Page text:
Halcyon Days by Lbilover

Written for the word of the day 'halcyon'.

I worried about Elijah as we drew near the end, the real end, to our time in New Zealand. He had thrown himself wholeheartedly into the adventure, the friendship, the fellowship, without reservations, without regard to the future and the different paths our lives would take when it was over. Even granted he was right that we would remain friends forever, that didn't address the disconnect between past and present that would occur when he returned home to the States.

For myself, I had already grappled with that reality. I had to. I was in love with Elijah, but married and a father. I couldn't afford to bask in his glow, to accept the carelessly exuberant hugs, the impulsive kisses that he scattered like glittering fairy dust. While he, Dom and Billy were goofing around and being pals, I had my head in a book or a phone under my double chin, or even my arms waving madly in the air as I pretended to direct helicopters in to land. Anything to maintain a safe distance.

I don't know if he noticed. If he did, he never showed it - or perhaps I was willfully blind. But the closer we came to goodbye, the harder it was to maintain that safe distance in the face of his distress. Our beautiful golden lad, our Frodo, our heart and soul, the lynchpin who held our Fellowship together, stood now on the shore of Middle-earth and a metaphorical white ship was about to set sail. The glow in his eyes dimmed and his carelessly exuberant hugs and impulsive kisses held an edge almost of desperation and lingered a few heartbeats too long.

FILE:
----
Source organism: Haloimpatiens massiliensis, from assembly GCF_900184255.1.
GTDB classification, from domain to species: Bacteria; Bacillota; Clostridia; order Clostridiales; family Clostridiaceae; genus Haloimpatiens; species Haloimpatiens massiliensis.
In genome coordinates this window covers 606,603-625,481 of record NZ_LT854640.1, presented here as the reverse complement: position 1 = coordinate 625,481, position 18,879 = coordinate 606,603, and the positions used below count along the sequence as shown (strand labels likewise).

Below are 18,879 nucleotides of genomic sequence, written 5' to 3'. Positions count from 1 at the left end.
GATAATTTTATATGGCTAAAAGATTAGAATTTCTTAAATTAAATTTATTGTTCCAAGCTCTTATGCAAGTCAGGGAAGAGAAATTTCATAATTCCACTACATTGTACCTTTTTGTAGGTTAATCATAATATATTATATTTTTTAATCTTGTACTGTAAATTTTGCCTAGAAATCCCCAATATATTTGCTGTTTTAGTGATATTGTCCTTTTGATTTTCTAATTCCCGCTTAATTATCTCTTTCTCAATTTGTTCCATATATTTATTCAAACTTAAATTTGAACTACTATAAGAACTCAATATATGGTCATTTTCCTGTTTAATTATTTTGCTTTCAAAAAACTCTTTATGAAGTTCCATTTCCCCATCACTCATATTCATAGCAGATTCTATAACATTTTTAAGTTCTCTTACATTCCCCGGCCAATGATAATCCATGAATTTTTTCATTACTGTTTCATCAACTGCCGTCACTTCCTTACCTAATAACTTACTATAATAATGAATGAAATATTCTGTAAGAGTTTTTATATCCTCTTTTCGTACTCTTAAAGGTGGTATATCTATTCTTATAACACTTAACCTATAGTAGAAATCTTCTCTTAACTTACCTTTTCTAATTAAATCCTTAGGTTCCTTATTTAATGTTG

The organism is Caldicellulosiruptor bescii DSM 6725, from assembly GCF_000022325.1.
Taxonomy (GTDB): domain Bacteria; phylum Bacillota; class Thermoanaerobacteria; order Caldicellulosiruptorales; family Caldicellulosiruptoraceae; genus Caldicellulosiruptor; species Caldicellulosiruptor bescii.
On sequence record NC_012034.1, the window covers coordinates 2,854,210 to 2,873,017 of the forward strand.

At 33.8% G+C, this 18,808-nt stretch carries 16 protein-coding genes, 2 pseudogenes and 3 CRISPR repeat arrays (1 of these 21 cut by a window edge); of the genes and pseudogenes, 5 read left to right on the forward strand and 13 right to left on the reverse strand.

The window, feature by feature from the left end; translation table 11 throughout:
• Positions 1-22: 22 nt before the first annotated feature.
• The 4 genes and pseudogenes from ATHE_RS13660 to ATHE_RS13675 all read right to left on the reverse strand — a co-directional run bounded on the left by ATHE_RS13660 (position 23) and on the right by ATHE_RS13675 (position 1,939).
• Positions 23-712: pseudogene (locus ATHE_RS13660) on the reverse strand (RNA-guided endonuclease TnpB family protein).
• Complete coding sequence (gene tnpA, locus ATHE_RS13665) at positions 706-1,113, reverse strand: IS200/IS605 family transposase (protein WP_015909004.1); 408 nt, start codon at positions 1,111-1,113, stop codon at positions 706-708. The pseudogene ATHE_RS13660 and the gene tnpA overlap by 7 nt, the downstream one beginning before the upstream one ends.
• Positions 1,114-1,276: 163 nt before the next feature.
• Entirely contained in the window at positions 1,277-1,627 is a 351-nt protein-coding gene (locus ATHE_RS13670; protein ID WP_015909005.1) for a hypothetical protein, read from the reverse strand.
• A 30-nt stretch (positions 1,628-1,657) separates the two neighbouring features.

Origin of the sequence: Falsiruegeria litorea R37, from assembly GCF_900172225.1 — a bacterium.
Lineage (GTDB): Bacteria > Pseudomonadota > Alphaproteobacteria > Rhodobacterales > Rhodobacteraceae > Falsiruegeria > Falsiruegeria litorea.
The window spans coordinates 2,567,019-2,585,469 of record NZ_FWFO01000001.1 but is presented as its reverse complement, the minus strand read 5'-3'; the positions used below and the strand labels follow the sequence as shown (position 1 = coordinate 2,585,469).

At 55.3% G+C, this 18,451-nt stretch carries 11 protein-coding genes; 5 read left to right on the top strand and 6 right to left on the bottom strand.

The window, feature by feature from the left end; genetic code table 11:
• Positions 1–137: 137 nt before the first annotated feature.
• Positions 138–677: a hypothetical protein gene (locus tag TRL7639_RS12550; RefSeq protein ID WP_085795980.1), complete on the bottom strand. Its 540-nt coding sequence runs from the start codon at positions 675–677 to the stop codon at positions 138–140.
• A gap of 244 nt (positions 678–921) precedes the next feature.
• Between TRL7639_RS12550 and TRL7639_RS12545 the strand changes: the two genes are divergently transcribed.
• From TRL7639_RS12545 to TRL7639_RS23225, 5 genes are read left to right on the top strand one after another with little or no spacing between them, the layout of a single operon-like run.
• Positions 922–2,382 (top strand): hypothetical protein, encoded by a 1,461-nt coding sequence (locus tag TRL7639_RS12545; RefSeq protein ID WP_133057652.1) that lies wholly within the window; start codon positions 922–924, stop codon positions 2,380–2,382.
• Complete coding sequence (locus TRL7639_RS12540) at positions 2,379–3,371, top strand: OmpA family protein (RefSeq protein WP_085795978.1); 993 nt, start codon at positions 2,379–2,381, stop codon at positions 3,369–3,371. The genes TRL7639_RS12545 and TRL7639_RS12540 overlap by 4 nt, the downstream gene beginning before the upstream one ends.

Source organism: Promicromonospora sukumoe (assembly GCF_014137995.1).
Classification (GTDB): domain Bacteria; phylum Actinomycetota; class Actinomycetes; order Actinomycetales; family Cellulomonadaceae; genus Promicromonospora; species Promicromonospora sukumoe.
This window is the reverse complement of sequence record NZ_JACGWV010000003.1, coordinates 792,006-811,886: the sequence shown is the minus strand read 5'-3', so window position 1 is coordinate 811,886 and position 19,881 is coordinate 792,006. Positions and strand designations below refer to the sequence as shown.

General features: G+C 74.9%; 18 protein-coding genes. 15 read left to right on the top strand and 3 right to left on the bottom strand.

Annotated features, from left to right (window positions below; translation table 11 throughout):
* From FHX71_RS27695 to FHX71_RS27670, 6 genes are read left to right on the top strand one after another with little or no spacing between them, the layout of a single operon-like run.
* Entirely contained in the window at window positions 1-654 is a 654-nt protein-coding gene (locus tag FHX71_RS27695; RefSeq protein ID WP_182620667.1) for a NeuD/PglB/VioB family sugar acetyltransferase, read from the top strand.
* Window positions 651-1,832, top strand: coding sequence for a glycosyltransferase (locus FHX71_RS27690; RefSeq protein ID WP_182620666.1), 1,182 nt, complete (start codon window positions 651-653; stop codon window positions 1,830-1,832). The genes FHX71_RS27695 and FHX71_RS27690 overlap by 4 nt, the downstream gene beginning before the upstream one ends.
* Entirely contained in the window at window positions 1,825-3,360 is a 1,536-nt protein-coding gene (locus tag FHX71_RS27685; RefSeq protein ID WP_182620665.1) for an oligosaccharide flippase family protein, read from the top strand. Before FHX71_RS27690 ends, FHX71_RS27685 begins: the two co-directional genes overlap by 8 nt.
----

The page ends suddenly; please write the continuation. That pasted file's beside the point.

I wanted badly to hold him, only hold him, and tell him it would be all right. I wanted to be his Sam in this, too. Yet, in the end, wasn't it kinder to be cruel? So when he stared at me with sorrowful bewilderment and a voiceless plea, I hardened my heart and looked away. He had to understand that nothing was permanent, nothing lasted forever, not in our business, and no amount of wishing would make it so.

On our last day, speeches were made, gifts were given, hugs exchanged, tears shed. In the trailer we shed our costumes and our Middle-earth personae one final time. I did a little celebratory soft shoe shuffle and joked about never having to put on those damned hobbit feet again. Elijah on the contrary had the dazed look of someone in those few frozen seconds before he understands that he's been mortally wounded and the pain explodes inside him.

That was the moment I crumbled, because his pain was my pain, too, and to turn my back on it was to refute everything that Frodo and Sam symbolized in our lives. That night I offered him the solace not only of my words but of my heart and body. He took them both and kept them.

Against all odds he keeps them still.